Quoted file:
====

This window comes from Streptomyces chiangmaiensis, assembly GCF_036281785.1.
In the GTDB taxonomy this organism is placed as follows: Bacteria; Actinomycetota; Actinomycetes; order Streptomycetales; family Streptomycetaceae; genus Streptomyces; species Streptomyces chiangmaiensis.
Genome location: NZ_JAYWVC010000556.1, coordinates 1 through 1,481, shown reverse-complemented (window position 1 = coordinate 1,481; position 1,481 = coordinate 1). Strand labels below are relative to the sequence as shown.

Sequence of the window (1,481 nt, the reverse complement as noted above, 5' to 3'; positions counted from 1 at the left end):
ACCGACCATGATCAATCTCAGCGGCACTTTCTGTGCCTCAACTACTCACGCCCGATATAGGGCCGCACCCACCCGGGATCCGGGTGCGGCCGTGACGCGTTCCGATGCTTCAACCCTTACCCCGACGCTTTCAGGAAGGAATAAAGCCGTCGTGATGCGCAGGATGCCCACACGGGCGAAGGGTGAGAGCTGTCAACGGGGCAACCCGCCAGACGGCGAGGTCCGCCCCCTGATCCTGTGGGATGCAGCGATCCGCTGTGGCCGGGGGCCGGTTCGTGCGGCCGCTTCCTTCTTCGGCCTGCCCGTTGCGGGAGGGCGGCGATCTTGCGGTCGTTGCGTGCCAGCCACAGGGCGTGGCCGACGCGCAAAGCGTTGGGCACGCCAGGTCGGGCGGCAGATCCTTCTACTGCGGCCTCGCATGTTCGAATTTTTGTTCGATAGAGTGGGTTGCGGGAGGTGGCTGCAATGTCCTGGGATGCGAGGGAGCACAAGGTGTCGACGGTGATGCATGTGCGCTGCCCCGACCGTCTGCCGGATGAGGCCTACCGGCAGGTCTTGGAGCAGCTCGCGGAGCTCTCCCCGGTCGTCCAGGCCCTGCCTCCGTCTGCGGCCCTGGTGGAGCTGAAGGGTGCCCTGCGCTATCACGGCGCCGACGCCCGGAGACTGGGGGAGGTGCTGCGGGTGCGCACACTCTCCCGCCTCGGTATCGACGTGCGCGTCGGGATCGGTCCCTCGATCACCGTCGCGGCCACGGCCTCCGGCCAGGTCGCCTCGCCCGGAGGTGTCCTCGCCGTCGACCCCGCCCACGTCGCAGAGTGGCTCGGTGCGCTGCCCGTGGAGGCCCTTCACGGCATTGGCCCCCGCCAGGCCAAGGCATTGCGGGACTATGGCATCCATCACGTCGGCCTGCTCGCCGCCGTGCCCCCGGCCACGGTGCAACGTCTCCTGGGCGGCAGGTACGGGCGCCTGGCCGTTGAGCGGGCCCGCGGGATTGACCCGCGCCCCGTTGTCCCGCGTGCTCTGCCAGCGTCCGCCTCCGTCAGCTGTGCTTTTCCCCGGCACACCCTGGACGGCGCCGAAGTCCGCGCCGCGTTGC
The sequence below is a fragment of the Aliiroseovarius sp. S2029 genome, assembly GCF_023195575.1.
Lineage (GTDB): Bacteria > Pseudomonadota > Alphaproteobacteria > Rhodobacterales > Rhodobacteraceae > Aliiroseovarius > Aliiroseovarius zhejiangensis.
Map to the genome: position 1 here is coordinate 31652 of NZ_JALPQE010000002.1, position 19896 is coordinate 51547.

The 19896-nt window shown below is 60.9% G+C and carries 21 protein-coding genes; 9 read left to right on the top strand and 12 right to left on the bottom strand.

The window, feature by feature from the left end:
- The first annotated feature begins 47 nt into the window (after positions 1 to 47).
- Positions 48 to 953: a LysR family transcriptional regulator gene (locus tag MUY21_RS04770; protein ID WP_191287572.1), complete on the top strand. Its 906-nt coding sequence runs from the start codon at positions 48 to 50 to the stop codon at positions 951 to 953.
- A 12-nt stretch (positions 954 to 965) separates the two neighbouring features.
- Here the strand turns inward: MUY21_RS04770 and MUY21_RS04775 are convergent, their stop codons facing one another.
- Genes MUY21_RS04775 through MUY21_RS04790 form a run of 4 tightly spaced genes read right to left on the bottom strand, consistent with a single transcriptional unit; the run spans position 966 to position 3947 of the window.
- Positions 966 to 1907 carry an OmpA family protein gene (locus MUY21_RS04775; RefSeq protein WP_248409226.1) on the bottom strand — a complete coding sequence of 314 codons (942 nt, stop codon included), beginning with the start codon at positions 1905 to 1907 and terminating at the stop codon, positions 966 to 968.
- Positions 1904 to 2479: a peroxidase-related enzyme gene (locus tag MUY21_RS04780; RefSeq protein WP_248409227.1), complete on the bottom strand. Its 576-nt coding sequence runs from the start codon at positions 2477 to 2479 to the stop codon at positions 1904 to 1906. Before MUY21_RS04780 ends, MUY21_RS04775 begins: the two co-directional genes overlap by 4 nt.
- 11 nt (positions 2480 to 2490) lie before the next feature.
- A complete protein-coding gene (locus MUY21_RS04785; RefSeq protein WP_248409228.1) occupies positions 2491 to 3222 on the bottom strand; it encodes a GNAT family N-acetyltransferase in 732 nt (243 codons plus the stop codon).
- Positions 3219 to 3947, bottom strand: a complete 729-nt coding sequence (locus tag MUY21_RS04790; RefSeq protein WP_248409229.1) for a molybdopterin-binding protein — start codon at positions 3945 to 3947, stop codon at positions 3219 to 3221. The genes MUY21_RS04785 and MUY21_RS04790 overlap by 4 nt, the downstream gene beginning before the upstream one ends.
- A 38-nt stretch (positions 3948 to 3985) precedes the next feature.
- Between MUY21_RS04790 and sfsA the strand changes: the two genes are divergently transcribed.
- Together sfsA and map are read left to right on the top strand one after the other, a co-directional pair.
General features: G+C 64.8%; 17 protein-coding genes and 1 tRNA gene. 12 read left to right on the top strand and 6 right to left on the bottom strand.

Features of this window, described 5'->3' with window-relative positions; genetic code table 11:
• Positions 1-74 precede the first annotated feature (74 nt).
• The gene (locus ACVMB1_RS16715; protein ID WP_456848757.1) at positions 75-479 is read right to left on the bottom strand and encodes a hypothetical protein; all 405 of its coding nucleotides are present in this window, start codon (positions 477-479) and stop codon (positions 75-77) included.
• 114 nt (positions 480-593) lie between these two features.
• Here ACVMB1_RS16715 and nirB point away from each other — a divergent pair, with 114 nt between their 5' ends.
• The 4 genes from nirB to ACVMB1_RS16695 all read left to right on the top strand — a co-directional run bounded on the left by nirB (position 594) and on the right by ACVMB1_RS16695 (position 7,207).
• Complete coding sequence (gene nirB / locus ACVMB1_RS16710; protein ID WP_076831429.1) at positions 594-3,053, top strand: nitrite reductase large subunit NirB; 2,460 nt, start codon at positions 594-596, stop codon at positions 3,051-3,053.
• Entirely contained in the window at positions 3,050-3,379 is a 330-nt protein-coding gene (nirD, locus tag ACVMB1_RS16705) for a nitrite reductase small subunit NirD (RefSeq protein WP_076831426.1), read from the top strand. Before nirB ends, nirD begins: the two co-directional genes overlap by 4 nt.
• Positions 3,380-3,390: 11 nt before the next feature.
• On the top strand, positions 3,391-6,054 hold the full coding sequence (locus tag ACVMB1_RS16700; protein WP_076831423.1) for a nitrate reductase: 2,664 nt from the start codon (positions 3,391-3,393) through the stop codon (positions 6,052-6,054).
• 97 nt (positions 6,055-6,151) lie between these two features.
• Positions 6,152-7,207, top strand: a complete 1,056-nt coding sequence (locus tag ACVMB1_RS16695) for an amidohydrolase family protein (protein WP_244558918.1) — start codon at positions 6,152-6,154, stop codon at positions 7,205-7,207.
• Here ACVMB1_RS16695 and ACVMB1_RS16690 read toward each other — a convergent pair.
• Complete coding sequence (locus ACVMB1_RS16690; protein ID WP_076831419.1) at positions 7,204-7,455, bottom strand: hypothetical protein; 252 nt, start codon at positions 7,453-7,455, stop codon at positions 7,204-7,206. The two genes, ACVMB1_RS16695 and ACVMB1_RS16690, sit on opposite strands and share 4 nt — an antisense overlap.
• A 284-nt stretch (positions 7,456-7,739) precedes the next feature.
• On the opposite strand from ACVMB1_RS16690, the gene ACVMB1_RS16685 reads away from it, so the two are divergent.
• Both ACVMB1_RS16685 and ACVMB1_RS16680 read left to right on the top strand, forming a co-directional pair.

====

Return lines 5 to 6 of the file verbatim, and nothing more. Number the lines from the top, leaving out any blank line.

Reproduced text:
ACCGACCATGATCAATCTCAGCGGCACTTTCTGTGCCTCAACTACTCACGCCCGATATAGGGCCGCACCCACCCGGGATCCGGGTGCGGCCGTGACGCGTTCCGATGCTTCAACCCTTACCCCGACGCTTTCAGGAAGGAATAAAGCCGTCGTGATGCGCAGGATGCCCACACGGGCGAAGGGTGAGAGCTGTCAACGGGGCAACCCGCCAGACGGCGAGGTCCGCCCCCTGATCCTGTGGGATGCAGCGATCCGCTGTGGCCGGGGGCCGGTTCGTGCGGCCGCTTCCTTCTTCGGCCTGCCCGTTGCGGGAGGGCGGCGATCTTGCGGTCGTTGCGTGCCAGCCACAGGGCGTGGCCGACGCGCAAAGCGTTGGGCACGCCAGGTCGGGCGGCAGATCCTTCTACTGCGGCCTCGCATGTTCGAATTTTTGTTCGATAGAGTGGGTTGCGGGAGGTGGCTGCAATGTCCTGGGATGCGAGGGAGCACAAGGTGTCGACGGTGATGCATGTGCGCTGCCCCGACCGTCTGCCGGATGAGGCCTACCGGCAGGTCTTGGAGCAGCTCGCGGAGCTCTCCCCGGTCGTCCAGGCCCTGCCTCCGTCTGCGGCCCTGGTGGAGCTGAAGGGTGCCCTGCGCTATCACGGCGCCGACGCCCGGAGACTGGGGGAGGTGCTGCGGGTGCGCACACTCTCCCGCCTCGGTATCGACGTGCGCGTCGGGATCGGTCCCTCGATCACCGTCGCGGCCACGGCCTCCGGCCAGGTCGCCTCGCCCGGAGGTGTCCTCGCCGTCGACCCCGCCCACGTCGCAGAGTGGCTCGGTGCGCTGCCCGTGGAGGCCCTTCACGGCATTGGCCCCCGCCAGGCCAAGGCATTGCGGGACTATGGCATCCATCACGTCGGCCTGCTCGCCGCCGTGCCCCCGGCCACGGTGCAACGTCTCCTGGGCGGCAGGTACGGGCGCCTGGCCGTTGAGCGGGCCCGCGGGATTGACCCGCGCCCCGTTGTCCCGCGTGCTCTGCCAGCGTCCGCCTCCGTCAGCTGTGCTTTTCCCCGGCACACCCTGGACGGCGCCGAAGTCCGCGCCGCGTTGC
The sequence below is a fragment of the Aliiroseovarius sp. S2029 genome, assembly GCF_023195575.1.